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Title: Biosorption of selected heavy metal ions and methylene blue from aqueous solution using chemically treated Luffa cylindrica
Author: Amba, Akanimo Emene
ISNI:       0000 0004 7425 7458
Awarding Body: University of Sheffield
Current Institution: University of Sheffield
Date of Award: 2018
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The production of industrial wastewater is a threat to the environment when it contains heavy metals and organic pollutants that are above the World Health Organisation (WHO) requirement levels expected in all waters. A lot of this pollution comes from industrial activities. Conventional methods, such as chemical precipitation and reverse osmosis, had been utilized to treat these wastewaters but due to the challenges of creating more waste in the form of sludge, high cost and the need to remove pollutants to lower levels, new methods are needed to treat industrial wastewaters. Wastewater treatment by biosorption, a low cost and efficient process, is an economically viable option for industries. The utilisation of this treatment process has not been fully implemented due to the complex and not fully understood nature of the biosorption systems. To optimise the process is to choose a suitable adsorbent and to study the parameters that influence the adsorption design system. Some of the most detrimental heavy metal ions found in industrial wastewater are lead, zinc and cadmium. These heavy metal ions cause many health problems and are of great environmental concern. A chemically modified (alkali or acid treated) adsorbent, Luffa cylindrica (L. cylindrica), with a high affinity for heavy metals, was used to adsorb heavy metal ions from aqueous environmental solution under various experimental conditions. The potential use of L. cylindrica to successfully remove an organic pollutant, methylene blue (MB), a cationic dye, from aqueous solution was investigated. The L. cylindrica, when chemically treated with 4% NaOH and 4% HCl shows an increased amount of ion exchange functionality and structural change, thereby enhancing the adsorption capacity. Experimental factors of adsorption time, initial metal ion concentration, ionic strength and pH of solution were studied for the different pollutants both alone and in mixed solutions. The experimental data were analysed with kinetic and isotherm models. From the FT-IR spectra, protonated hydroxyl and carboxyl functional groups was observed. The adsorption of lead, zinc, cadmium ions and MB onto chemically treated L. cylindrica material was investigated in both batch and column experiments. Adsorption isotherm models, Langmuir, Freundlich, two-site Langmuir, Temkin, DubininRadushkevich and Sips; Thomas and Yoon-Nelson models were utilized in understanding the adsorption mechanism and the ability of the adsorption system evaluated. The maximum adsorption capacity is 24.9mg/g, 8.8mg/g & 37.0mg/g for lead, cadmium and zinc respectively as described by the Langmuir isotherm and the maximum percentage uptake (efficiency) is 96.4%, 60.7% & 77.6% respectively. The equilibrium data for MB was well represented by the Freundlich isotherm model, and supported by the Temkin model, which showed a highly heterogeneous nature of the adsorption. A significant difference of adsorption capacity occurred under dark and light conditions. The maximum adsorption uptake reached within 60 minutes was at 99% adsorption efficiency for methylene blue concentrations of 5-40 mg/L. Using the Excel SOLVER, the best fit model was found for each metal ions adsorption onto the L. cylindrica. The kinetics of the biosorption process was studied. A pseudo second order model shows a good correlation fit for all heavy metals ions and MB adsorption. In agreement with the literature, the optimum condition for the maximum adsorption capacity for lead, cadmium, zinc and MB occurs at pH 5, 7, 6 & 7 respectively at room temperature. These studies show that heavy metal ions and methylene blue were found to bind differently to the two active binding sites of the heterogeneous surface of the L. cylindrica. The multiple adsorption system differs from the single adsorption system and an alteration of these systems would optimise the adsorption process. The cost evaluation attempted to show a feasible adsorption process for developing countries. An understanding of the use of Luffa cylindrica for the removal of pollutants from industrial wastewater will improve the commercial application of adsorption processes in their treatment.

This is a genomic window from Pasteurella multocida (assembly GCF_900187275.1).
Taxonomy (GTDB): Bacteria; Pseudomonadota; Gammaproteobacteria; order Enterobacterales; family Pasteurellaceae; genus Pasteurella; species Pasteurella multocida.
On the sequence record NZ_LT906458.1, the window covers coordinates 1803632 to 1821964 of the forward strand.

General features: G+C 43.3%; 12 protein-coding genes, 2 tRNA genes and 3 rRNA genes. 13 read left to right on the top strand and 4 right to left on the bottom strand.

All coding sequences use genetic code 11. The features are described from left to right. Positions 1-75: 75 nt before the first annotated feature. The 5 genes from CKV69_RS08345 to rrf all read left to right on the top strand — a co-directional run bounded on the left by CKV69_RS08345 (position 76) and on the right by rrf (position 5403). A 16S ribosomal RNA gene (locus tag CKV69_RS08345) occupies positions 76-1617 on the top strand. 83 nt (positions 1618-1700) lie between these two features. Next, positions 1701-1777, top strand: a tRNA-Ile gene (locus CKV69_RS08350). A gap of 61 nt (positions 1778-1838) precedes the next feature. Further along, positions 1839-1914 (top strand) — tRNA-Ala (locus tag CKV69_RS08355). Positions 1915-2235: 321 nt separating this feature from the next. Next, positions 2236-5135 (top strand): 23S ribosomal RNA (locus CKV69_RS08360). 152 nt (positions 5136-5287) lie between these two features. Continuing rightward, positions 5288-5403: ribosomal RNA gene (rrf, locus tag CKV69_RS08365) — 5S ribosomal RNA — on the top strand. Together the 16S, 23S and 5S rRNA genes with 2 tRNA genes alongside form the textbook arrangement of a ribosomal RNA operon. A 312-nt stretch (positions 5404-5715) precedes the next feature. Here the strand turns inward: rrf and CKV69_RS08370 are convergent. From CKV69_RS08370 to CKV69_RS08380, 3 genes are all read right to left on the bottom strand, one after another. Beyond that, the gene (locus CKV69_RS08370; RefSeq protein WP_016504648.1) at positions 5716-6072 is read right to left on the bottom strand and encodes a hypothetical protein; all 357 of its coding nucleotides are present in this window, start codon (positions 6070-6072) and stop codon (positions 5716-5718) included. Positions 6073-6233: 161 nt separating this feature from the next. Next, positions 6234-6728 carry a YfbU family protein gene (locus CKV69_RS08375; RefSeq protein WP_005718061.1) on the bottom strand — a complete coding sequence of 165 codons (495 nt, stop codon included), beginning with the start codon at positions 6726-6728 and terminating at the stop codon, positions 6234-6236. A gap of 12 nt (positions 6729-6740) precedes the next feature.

Supervisor: Edyvean, Robert ; Ogden, Mark Sponsor: Not available
Qualification Name: Thesis (Ph.D.) Qualification Level: Doctoral
EThOS ID:  DOI: Not available